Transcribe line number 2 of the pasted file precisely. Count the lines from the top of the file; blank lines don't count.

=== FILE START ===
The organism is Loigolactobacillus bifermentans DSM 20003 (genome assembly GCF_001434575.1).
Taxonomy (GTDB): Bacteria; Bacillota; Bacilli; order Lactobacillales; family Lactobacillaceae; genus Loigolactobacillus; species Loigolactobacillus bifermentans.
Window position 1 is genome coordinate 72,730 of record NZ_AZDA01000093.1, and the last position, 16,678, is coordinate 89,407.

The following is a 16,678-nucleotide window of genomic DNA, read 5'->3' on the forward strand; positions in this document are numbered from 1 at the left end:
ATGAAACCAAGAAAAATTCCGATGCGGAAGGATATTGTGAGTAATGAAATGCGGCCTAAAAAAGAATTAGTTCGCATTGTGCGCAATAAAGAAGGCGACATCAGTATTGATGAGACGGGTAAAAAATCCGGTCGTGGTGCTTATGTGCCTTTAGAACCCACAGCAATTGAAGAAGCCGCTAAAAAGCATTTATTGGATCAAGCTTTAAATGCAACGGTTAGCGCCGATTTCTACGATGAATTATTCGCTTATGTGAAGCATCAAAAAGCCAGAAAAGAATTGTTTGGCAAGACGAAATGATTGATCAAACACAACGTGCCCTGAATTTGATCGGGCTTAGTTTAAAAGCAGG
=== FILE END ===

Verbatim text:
Taxonomy (GTDB): Bacteria; Bacillota; Bacilli; order Lactobacillales; family Lactobacillaceae; genus Loigolactobacillus; species Loigolactobacillus bifermentans.